SINGAPORE: There is a "theoretical possibility" that COVID-19 could spread from animals to humans, the Ministry of Health (MOH) said on Friday (Mar 6), although it assessed that pets are not a "serious vector" of transmission.
In a news conference, MOH's director of Medical Services Kenneth Mak was asked about Singapore health authorities' view on a case where a dog in Hong Kong tested positive for the coronavirus. Assoc Prof Mak said while scientific evidence did not point to the infection spreading either from pets to pets or from animals to human or vice versa, he acknowledged that this could happen.
Hong Kong authorities confirmed on Wednesday that the pet dog of a coronavirus patient in Hong Kong was confirmed to be infected with the disease, in a likely case of human-to-animal transmission.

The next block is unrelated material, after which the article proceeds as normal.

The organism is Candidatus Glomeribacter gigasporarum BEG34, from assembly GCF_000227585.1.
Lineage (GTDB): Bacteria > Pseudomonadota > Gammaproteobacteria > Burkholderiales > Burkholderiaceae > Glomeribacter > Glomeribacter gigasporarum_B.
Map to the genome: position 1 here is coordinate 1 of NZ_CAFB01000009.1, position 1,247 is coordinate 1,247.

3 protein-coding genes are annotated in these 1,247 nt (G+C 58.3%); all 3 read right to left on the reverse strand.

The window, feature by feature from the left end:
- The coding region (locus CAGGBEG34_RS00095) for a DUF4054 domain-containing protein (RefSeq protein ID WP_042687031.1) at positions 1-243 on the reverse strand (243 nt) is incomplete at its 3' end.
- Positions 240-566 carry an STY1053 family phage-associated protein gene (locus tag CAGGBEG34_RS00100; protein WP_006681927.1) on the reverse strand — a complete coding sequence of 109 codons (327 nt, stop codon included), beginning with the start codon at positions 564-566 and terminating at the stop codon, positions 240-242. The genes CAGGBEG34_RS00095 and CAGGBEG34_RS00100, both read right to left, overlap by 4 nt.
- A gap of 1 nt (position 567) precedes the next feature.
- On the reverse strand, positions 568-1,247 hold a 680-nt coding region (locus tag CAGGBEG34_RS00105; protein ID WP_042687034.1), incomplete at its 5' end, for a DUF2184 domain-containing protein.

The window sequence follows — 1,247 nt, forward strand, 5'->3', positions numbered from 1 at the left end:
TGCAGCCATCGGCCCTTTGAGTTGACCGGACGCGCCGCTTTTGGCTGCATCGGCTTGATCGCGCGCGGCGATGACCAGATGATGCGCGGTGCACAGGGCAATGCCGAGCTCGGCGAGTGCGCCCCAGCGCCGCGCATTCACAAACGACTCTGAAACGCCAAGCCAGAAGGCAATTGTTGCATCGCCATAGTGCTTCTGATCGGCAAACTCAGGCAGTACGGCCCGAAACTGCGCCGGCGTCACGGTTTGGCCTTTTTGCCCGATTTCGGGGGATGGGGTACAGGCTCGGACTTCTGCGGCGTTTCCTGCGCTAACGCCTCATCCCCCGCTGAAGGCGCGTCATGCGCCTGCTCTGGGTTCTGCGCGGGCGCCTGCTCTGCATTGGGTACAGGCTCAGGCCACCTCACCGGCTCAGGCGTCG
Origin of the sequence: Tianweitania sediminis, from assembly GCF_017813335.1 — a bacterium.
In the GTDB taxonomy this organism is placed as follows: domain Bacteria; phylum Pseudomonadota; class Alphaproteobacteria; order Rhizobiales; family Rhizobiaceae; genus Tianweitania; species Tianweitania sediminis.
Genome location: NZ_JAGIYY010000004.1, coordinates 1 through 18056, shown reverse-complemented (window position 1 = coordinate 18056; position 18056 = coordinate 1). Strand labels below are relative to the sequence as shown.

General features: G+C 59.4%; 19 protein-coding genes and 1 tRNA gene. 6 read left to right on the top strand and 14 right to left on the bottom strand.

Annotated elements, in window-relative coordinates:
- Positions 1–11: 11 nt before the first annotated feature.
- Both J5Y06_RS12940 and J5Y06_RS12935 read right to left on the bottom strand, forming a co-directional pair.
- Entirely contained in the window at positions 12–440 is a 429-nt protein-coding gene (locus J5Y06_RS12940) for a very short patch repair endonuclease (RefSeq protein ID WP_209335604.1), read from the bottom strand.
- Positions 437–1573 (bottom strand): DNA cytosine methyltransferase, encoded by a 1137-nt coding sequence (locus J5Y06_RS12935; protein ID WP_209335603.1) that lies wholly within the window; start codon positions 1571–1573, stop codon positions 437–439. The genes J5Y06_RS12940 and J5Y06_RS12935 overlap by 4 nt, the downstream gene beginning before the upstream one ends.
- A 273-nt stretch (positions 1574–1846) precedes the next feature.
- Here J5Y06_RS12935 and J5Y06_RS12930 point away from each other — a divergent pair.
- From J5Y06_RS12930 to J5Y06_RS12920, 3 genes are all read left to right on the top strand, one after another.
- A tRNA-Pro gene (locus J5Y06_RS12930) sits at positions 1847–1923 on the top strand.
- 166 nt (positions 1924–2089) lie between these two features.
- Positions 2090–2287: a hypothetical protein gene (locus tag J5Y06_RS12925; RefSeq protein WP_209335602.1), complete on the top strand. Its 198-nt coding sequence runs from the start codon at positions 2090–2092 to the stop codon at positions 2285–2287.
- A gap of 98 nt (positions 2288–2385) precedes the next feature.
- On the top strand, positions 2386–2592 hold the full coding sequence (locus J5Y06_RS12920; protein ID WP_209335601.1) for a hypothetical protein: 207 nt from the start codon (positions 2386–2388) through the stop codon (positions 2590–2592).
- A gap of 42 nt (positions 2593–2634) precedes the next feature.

"From the point of view of understanding that infection occurs by droplets, then it’s not impossible for contaminated droplets from a sick individual to then fall on a pet, just as it would on any other surface," he said.
"Therefore, if there are other individuals who might be touching those pets soon after the droplets are shared, there’s also a theoretical possibility of the virus spreading from individual to animal and animal to individual, just as it would if anyone actually touches a contaminated surface."
Nevertheless, Assoc Prof Mak said the virus is not known to last very long outside the body or on surfaces, and therefore "we don't assess at this point that pets are a serious vector of transmission".
"This is also the view of health authorities around the world," he added. "At this point in time, there are no plans to isolate, do contact tracing for pets, or exercise any form of quarantine measures for those animals as well."